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Reasoning at every step he treads,

Man yet mistakes his way,
While meaner things whom instinct leads

Are rarely known to stray.

One silent eve I wandered late,
And heard the voice of love;

The turtle thus addressed her mate,
And soothed the listening dove:

Our mutual bond of faith and truth,

No time shall disengage;
Those blessings of our early youth

Shall cheer our latest age.

While innocence without disguise,

And constancy sincere,
Shall fill the circles of those eyes,

And mine can read them there,

Those ills that wait on all below

Shall ne'er be felt by me,
Or gently felt, or only so,

As being shared with thee.

When lightnings flash among the trees,

Or kites are hovering near,
I fear lest thee alone they seize,

And know no other fear.

'Tis then I feel myself a wife,

And press thy wedded side,
Resolved a union formed for life

Death never shall divide.

But oh! if fickle and unchaste,
(Forgive a transient thought,)

Thou couldst become unkind at last,
And scorn thy present lot,

No need of lightnings from on high,

Or kites with cruel beak,
Denied the endearments of thine eye

This widowed heart would break.

Thus sang the sweet sequestered bird,

Soft as the passing wind, And I recorded what I heard,

A lesson for mankind.

A FABLE.

A Raven while with glossy breast

Her new-laid eggs she fondly pressed,

And on her wicker-work high mounted

Her chickens prematurely counted,

(A fault philosophers might blame,

If quite exempted from the same,)

Enjoyed at ease the genial day,

'Twas April as the bumkins say,

The legislature called it May:

But suddenly a wind as high

As ever swept a winter sky,

Shook the young leaves about her ears,

And filled her with a thousand fears,

Lest the rude blast should snap the bough,

And spread her golden hopes below.

But just at eve the blowing weather

And all her fears were hushed together:

And now, quoth poor unthinking Raph,

'Tis over, and the brood is safe;

(For ravens, though as birds of omen

They teach both conjurers and old women

To tell us what is to befall,

Can't prophesy themselves at all.)

The morning came, when neighbour Hodge.

Who long had marked her airy lodge,

And destined all the treasure there

A gift to his expecting fair,

Climbed like a squirrel to his dray,

And bore the worthless prize away.

'Tis Providence alone secures,
In every change, both mine and yours.
Safety consists not in escape
From dangers of a frightful shape,
An earthquake may be bid to spare
The man that's strangled by a hair.
Fate steals along with silent tread,
Found oftenest in what least we dread,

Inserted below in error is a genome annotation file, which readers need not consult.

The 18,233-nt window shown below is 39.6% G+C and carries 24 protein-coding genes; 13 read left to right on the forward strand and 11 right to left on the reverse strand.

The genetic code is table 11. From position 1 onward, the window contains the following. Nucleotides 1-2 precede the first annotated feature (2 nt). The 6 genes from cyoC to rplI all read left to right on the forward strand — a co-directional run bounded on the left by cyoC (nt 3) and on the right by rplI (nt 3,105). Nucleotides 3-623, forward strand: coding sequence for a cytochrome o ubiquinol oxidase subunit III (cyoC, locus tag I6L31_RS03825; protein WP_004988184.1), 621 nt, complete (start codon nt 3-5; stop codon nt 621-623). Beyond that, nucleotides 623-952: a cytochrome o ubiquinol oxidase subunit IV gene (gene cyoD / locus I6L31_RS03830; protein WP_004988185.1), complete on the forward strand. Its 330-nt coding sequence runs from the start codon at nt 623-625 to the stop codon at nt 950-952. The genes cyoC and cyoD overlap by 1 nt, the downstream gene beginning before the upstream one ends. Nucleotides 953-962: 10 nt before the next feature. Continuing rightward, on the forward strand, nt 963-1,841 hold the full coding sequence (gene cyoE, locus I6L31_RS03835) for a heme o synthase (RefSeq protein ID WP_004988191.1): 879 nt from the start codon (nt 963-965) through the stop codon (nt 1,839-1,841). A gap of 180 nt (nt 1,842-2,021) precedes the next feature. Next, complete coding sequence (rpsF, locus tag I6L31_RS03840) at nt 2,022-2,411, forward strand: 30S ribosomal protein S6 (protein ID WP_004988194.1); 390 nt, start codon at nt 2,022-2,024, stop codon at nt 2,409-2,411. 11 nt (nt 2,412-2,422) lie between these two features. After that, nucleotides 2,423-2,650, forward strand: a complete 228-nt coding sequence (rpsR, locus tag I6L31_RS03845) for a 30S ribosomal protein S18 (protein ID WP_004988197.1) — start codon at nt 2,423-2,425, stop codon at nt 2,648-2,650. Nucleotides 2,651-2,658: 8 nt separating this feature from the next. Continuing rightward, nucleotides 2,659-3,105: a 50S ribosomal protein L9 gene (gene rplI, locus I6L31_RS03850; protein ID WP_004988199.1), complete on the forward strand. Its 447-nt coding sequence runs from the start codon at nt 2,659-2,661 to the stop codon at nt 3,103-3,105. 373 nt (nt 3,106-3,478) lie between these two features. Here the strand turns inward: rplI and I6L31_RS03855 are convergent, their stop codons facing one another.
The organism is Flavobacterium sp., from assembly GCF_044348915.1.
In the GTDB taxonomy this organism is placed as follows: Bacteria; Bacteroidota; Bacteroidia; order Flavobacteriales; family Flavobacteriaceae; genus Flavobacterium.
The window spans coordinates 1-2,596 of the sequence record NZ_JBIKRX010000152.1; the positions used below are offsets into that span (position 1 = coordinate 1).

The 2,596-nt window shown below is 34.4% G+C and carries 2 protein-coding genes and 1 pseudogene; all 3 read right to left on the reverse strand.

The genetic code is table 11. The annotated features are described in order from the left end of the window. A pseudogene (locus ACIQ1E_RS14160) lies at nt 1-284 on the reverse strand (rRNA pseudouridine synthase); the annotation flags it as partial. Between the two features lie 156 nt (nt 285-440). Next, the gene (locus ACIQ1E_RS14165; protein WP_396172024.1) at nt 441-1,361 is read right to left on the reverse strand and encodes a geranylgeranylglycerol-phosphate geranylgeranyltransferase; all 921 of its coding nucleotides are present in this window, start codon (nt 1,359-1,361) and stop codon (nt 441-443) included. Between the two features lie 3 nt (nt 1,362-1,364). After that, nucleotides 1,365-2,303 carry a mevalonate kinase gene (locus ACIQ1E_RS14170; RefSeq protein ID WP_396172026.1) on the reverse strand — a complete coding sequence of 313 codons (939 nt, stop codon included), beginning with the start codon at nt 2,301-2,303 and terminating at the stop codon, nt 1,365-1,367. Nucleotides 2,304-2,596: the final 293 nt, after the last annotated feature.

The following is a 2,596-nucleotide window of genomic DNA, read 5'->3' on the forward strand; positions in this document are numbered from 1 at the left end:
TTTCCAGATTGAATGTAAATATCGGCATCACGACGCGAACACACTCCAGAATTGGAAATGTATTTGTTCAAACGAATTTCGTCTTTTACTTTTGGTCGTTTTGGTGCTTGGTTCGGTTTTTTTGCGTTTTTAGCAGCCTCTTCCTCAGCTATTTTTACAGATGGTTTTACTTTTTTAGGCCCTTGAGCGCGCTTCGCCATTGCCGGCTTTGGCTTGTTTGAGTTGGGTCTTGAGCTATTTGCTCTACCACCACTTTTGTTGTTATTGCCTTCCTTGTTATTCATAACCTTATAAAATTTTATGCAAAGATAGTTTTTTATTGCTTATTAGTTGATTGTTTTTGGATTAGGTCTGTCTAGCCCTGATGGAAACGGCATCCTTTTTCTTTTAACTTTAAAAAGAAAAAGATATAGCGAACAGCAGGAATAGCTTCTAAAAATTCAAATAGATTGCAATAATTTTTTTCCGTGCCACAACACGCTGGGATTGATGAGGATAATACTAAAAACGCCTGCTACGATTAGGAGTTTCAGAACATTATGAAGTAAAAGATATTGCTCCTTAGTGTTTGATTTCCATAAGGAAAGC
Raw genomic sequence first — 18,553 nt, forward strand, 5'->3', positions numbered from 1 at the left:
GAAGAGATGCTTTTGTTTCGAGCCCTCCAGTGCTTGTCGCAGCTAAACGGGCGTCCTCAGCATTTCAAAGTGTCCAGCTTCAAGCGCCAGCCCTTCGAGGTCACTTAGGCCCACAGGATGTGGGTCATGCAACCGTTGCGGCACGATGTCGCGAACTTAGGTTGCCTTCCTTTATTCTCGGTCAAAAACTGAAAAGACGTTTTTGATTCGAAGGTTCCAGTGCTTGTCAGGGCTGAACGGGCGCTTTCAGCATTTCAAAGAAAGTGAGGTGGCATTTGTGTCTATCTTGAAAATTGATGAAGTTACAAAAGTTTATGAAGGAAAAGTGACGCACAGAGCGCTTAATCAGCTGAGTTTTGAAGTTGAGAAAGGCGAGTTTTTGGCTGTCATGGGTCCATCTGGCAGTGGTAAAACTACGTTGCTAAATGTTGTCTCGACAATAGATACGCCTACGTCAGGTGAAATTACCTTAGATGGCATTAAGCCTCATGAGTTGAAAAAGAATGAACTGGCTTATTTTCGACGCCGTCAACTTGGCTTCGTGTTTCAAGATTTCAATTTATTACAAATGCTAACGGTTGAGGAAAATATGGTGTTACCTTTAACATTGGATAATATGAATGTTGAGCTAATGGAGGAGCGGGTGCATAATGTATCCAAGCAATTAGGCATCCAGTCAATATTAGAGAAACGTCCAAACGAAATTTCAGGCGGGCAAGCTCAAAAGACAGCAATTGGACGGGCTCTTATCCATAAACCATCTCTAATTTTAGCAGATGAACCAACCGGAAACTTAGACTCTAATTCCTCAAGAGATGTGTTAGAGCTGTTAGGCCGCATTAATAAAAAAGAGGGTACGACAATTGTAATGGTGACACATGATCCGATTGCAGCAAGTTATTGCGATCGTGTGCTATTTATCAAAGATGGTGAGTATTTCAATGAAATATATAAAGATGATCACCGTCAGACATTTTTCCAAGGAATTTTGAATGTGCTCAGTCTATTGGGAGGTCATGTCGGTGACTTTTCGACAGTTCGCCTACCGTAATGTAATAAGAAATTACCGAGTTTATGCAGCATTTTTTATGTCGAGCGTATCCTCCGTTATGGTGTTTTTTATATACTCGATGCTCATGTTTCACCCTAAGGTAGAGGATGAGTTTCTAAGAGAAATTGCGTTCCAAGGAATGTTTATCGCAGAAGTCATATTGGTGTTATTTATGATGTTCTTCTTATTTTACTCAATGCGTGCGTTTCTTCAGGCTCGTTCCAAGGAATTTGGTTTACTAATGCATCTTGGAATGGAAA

Frowns in the storm with angry brow,
But in the sunshine strikes the blow.

A COMPARISON.

The lapse of time and rivers is the same,

Both speed their journey with a restless stream,

The silent pace with which they steal away,

No wealth can bribe, no prayers persuade to stay,

Alike irrevocable both when past,

And a wide ocean swallows both at last.

Though each resemble each in every part,

A difference strikes at length the musing heart;

Streams never flow in vain; where streams abound,

How laughs the land with various plenty crowned!

But time that should enrich the nobler mind,

Neglected, leaves a dreary waste behind.

ANOTHER.

ADDRESSED TO A YOUNG LADY.

Sweet stream that winds through yonder glade,

Apt emblem of a virtuous maid—

Silent and chaste she steals along,

Far from the world's gay busy throng,

With gentle yet prevailing force

Intent upon her destined course,

Graceful and useful all she does,

Blessing and blest where'er she goes,

Pure-bosomed as that watery glass,

And heaven reflected in her face.

VERSES,

SUPPOSED TO DE WRITTEN BY ALEXANDER SELKIRK DURING HIS SOLITARY
ABODE IN THE ISLAND OF JUAN FERNANDEZ.

I AM monarch of all I survey,
My right there is none to dispute,

From the centre all round to the sea,
I am lord of the fowl and the brute.

0 solitude! where are the charms
That sages have seen in thy face?

Better dwell in the midst of alarms,
Than reign in this horrible place.

1 am out of humanity's reach,

I must finish my journey alone,
Never hear the sweet music of speech,—
I start at the sound of my own.

The beasts that roam over the plain

My form with indifference see, They are so unacquainted with man,

Their tameness is shocking to me.

Society, friendship, and love,

Divinely bestowed upon man, Oh, had I the wings of a dove,

How soon would I taste you again! My sorrows I then might assuage

In the ways of religion and truth, Might learn from the wisdom of age,

And be cheered by the sallies of youth.

Religion! what treasure untold

Resides in that heavenly word!
More precious than silver and gold,

Or all that this earth can afford.
But the sound of the church-going bell

These valleys and rocks never heard, Ne'er sighed at the sound of a knell,

Or smiled when a Sabbath appeared.

Ye winds that have made me your sport,

Convey to this desolate shore Some cordial endearing report

Of a land I shall visit no more! My friends, do they now and then send

A wish or a thought after me? Oh, tell me I yet have a friend,

Though a friend I am never to see.

How fleet is a glance of the mind!

Compared with the speed of its flight, The tempest itself lags behind,

And the swift-winged arrows of light. When I think of my own native land,

In a moment I seem to be there; But alas! recollection at hand

Soon hurries me back to despair.

But the sea-fowl is gone to her nest,

The beast is laid down in his lair, Even here is a season of rest,

And I to my cabin repair. There is mercy in every place,

And mercy, encouraging thought! Gives even affliction a grace,

And reconciles man to his lot.

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